- Write down what you think God is speaking to you about, and seek out friends, family members, colleagues, or church members to talk with about it. You should learn how to talk about “shop” without “talking shop.” [Isn’t this what a good writer does anyways?] Seek to speak with those who are, and those who are not, Christians. You should not necessarily say to those whom you speak with that you are hearing this from God. Instead, think of this as part of the conversation. Just as with writing, your conversations are going to unfold the mystery of the thing that has captured your interest. As you speak with others, with your heart intent on obeying what you understand to be God’s guidance, the clarity of your journey will unfold.
I wish I had more time to talk on this issue. Maybe in the comments you all will raise some important and relevant concepts we can explore together. How did you learn to hear from God concerning your academic pursuits? I’d love to learn from you.
Peace and Blessings.
About the author:
Royce is an associate professor of engineering management and systems engineering at the George Washington University. He conducts and teaches under the broad theme “SEED”: Strategic [urban] Ecologies, Engineering, and Decision making. His research and teaching interests include infrastructure sustainability and resilience measurement, risk analysis, and drinking water systems analysis. Royce is a member of the American Society of Civil Engineers (ASCE), and the Society for Risk Analysis (SRA).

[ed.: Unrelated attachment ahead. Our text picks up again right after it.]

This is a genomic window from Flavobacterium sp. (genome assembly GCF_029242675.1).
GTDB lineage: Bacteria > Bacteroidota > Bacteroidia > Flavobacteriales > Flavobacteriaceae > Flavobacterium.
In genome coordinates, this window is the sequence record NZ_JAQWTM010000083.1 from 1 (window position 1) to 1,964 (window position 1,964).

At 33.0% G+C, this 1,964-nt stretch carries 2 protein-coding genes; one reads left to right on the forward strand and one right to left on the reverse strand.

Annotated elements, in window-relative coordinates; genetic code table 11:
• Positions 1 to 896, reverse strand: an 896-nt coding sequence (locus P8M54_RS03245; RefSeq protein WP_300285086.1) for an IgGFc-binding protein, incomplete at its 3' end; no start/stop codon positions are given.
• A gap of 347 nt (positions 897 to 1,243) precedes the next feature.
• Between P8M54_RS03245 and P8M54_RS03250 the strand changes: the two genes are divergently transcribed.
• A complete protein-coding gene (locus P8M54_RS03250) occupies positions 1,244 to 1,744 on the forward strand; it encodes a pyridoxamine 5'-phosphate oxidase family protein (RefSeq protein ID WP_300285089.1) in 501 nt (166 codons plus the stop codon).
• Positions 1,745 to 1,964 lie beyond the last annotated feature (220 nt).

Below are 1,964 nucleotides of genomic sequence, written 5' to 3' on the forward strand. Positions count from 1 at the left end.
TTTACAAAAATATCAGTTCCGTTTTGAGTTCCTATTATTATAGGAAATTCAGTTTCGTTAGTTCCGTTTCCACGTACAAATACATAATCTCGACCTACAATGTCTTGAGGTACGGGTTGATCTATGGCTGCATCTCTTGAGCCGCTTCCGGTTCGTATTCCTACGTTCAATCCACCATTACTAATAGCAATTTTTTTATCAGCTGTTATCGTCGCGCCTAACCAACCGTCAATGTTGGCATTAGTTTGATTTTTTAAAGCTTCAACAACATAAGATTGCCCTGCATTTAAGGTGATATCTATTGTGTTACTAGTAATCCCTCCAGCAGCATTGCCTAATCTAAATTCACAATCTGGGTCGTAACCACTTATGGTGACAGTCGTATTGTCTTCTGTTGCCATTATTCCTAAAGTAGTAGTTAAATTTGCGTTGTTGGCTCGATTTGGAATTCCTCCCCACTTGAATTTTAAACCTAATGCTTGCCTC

Gerry Rau says
Sad, but true: “For our conversation, the one thing worth pointing out is that our religious expressions too often focus on the things we can completely understand. Or, at least that we can name and put in a box. Our obedience to Christ is cast as tearing down everyone or everything that does not fit in that box.”
That is the legacy of what Noll was talking about, which unfortunately is still with us. Fortunately, as in the past God preserved a faithful remnant, so it is is today. Whether those few are enough to turn the course of the nation is a different matter. Hosea seems to be addressed directly to modern America, but I am not sure the church is listening.